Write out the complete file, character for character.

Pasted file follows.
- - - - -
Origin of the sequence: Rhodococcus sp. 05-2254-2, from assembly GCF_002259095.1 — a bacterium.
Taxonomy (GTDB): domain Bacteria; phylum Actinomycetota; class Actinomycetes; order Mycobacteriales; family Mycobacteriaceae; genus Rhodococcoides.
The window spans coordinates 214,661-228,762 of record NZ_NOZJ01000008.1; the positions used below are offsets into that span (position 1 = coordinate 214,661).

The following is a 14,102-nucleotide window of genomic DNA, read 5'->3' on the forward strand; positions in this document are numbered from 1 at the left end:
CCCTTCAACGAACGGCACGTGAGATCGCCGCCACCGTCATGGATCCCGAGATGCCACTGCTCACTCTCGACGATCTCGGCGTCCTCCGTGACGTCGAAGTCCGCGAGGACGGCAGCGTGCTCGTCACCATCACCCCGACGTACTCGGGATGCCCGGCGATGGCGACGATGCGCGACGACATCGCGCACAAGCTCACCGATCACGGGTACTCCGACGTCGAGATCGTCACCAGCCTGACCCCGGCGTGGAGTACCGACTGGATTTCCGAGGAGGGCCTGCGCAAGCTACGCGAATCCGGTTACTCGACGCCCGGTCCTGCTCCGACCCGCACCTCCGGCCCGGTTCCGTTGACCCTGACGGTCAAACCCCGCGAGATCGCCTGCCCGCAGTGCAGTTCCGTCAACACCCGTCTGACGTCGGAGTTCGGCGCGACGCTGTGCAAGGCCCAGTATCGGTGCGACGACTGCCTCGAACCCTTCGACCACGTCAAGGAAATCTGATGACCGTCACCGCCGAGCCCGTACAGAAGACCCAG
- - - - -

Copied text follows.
Origin of the sequence: Rhodococcus sp. 05-2254-2, from assembly GCF_002259095.1 — a bacterium.
Taxonomy (GTDB): domain Bacteria; phylum Actinomycetota; class Actinomycetes; order Mycobacteriales; family Mycobacteriaceae; genus Rhodococcoides.
The window spans coordinates 214,661-228,762 of record NZ_NOZJ01000008.1; the positions used below are offsets into that span (position 1 = coordinate 214,661).

The following is a 14,102-nucleotide window of genomic DNA, read 5'->3' on the forward strand; positions in this document are numbered from 1 at the left end:
CCCTTCAACGAACGGCACGTGAGATCGCCGCCACCGTCATGGATCCCGAGATGCCACTGCTCACTCTCGACGATCTCGGCGTCCTCCGTGACGTCGAAGTCCGCGAGGACGGCAGCGTGCTCGTCACCATCACCCCGACGTACTCGGGATGCCCGGCGATGGCGACGATGCGCGACGACATCGCGCACAAGCTCACCGATCACGGGTACTCCGACGTCGAGATCGTCACCAGCCTGACCCCGGCGTGGAGTACCGACTGGATTTCCGAGGAGGGCCTGCGCAAGCTACGCGAATCCGGTTACTCGACGCCCGGTCCTGCTCCGACCCGCACCTCCGGCCCGGTTCCGTTGACCCTGACGGTCAAACCCCGCGAGATCGCCTGCCCGCAGTGCAGTTCCGTCAACACCCGTCTGACGTCGGAGTTCGGCGCGACGCTGTGCAAGGCCCAGTATCGGTGCGACGACTGCCTCGAACCCTTCGACCACGTCAAGGAAATCTGATGACCGTCACCGCCGAGCCCGTACAGAAGACCCAG